Visa refusal decision to be reviewed
Published on 7 December, 2016
The Home Office is to review a controversial decision to refuse visas to two Pakistani Christians who want to visit Glasgow.
Immigration Minister Robert Goodwill confirmed the case would be examined by officials after Glasgow Presbytery raised concerns that bureaucracy was “frustrating our efforts to build a partnership” with people of faith in the country.
The pledge was set out in a letter to Kirsten Oswald, MP for East Renfrewshire who raised the case with Prime Minister Theresa May in the House of Commons last week.
Ms Oswald welcomed the news and said she hoped the review would be “successful”.
The visa applications have been made through the Faithshare Visitor Programme run by the Church of Scotland’s World Mission Council which is vastly experienced in this area.
Despite reassurances being provided, immigration officials refused the applicants visas on the basis they could not prove they were wealthy enough to be allowed into the UK.
The Presbytery of Glasgow, which will fully fund the visit, said the two Pakistan Christians had been left “personally depressed and shocked” by the situation.
Reacting to Mr Goodwill's promise of a review, Joint clerk Very Rev Bill Hewitt, a former Moderator of the General Assembly, said: “This a welcome development and we would be delighted if our friends from Pakistan were able to come to Glasgow.
“They were very welcoming when a delegation from Glasgow visited the Diocese of Hyderabad last year and we very much want them to come here so they can share in the life of the Presbytery and give the twinning partnership real meaning.”
Glasgow Presbytery is worried that attempts to attract international gatherings such as the World Council of Churches General Assembly to the city will be severely limited by the likelihood that people from poorer countries could be refused visas.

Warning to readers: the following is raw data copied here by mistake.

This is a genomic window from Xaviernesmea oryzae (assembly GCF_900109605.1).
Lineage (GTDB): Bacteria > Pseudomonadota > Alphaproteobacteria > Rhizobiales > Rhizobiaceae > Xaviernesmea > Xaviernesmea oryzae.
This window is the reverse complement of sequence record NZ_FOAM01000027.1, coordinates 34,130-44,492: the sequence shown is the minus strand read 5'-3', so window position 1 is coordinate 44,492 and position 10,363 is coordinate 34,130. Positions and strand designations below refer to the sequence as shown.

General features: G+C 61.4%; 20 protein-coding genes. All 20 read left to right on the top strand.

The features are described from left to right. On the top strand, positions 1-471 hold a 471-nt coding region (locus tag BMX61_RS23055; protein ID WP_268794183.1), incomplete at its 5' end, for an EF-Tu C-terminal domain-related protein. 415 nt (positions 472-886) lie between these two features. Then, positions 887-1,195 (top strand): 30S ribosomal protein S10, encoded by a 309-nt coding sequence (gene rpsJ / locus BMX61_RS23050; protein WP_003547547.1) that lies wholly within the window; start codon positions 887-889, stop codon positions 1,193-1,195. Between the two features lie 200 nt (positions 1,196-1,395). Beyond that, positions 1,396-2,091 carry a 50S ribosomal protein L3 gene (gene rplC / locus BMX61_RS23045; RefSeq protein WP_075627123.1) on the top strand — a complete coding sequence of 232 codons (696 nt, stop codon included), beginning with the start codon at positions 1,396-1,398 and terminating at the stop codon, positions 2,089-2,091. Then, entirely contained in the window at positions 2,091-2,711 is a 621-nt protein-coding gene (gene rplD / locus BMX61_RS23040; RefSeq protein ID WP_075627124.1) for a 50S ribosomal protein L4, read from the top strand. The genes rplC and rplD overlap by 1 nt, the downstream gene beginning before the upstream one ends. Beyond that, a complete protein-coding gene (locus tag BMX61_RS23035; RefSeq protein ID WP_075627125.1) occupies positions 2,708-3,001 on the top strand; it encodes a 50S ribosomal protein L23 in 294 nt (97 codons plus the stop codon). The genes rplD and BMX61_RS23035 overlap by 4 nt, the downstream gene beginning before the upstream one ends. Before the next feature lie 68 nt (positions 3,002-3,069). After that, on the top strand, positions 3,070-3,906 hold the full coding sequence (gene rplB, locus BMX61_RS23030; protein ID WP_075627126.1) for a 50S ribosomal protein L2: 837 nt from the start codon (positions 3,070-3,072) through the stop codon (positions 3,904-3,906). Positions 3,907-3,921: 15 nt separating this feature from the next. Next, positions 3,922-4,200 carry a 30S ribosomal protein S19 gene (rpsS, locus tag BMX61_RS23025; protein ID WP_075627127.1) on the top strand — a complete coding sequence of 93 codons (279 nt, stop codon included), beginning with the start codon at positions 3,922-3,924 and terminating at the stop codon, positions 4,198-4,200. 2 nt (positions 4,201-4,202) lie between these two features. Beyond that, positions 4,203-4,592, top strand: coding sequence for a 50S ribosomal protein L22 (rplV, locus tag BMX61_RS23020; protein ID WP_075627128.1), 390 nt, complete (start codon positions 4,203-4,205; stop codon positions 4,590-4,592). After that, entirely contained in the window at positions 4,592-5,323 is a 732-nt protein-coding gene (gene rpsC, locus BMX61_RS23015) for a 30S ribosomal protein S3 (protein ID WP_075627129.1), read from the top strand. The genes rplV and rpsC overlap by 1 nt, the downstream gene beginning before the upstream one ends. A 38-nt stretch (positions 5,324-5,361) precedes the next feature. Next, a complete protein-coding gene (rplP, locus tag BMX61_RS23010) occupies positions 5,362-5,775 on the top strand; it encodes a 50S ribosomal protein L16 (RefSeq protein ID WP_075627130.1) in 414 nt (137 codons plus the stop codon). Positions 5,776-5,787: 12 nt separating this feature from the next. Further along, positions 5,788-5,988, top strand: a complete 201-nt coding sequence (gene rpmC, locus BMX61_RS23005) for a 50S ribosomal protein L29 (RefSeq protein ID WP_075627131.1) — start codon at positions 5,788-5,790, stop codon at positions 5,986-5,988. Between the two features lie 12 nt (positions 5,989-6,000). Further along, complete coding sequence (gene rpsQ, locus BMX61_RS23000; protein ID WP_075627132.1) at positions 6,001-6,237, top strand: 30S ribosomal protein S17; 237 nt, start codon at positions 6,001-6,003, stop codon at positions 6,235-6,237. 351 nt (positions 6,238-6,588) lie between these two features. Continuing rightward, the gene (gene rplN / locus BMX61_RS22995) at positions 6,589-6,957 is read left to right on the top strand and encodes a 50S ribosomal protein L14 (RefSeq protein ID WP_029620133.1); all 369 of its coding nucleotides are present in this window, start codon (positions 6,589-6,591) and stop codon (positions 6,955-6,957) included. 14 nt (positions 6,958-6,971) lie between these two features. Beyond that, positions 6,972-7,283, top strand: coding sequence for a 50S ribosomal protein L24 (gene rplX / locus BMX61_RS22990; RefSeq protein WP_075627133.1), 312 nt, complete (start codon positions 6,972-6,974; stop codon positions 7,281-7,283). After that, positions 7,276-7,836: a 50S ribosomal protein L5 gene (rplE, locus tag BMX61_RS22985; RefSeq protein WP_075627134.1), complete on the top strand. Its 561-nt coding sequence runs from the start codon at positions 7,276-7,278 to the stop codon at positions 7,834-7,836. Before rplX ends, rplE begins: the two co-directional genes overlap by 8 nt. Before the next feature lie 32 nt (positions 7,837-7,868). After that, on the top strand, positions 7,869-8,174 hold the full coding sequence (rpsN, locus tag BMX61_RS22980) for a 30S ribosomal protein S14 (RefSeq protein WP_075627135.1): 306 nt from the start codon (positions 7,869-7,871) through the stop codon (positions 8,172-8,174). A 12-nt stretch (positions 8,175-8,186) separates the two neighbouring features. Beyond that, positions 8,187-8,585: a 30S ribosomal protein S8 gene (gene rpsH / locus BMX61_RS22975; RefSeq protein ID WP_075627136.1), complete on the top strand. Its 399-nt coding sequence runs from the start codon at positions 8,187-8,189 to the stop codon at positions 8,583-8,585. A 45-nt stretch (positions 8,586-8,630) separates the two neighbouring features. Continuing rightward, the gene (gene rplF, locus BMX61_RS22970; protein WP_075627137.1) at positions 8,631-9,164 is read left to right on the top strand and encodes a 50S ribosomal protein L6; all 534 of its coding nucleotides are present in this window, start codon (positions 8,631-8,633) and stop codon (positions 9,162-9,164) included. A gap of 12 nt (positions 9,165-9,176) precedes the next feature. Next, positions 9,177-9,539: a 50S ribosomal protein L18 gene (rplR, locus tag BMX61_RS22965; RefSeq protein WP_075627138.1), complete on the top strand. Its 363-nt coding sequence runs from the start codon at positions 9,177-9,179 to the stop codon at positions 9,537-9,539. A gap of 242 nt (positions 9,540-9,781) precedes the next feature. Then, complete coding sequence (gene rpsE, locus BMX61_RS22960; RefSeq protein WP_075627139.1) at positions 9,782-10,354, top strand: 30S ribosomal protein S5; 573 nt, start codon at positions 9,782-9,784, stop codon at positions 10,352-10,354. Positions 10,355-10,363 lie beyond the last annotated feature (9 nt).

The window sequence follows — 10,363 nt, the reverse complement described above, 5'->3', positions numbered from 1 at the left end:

Ms Oswald said: “This has been an extremely frustrating process for both the Church of Scotland and the Diocese of Hyderabad, and upsetting to those involved.
"The UK Government’s refusal of the visas was obtuse and took no account of the actual facts of the situation.
“I am approached by constituents on a weekly basis whose lives are being blighted by visa rules which are not fit for purpose.
“I am pleased that the UK Government is now giving this issue the attention it deserves, and that the granting of the visas is now under review.
"I hope the UK Government now listen, see sense on this issue, and allow the twinning project to proceed”.
In his letter to the SNP MP, Mr Goodwill said people seeking entry to the UK as a visitor must meet all the requirements of the immigration rules.
“It is fair and right that the immigration rules are applied in all cases," he said.
“However, further to your concerns, I have asked for both decisions to be reviewed.”
Meanwhile,Glasgow Presbytery has been recognised in the House of Commons for its efforts to work with churches in Pakistan.
Ms Oswald lodged a motion noting church leader's efforts to develop international and interfaith dialogue.
It has been signed by 14 members of the House so far.
The motion reads -
That this House applauds the efforts of the Church of Scotland Glasgow Presbytery to engage in international twinning arrangements with groups including the Diocese of Hyderabad to promote and develop international and interfaith dialogue, constructive communications and mutual understanding; agrees that this kind of engagement benefits faith communities, and also society more widely; expresses disappointment that visa applications for the return twinning visit of the Hyderabad diocese to the Church of Scotland have twice been refused; urges the Government to reverse this decision; suggests that the current system is simply not fit for purpose; and aspires to interfaith and international dialogue being recognised as a vital strand in forming positive, outward-looking global relationships.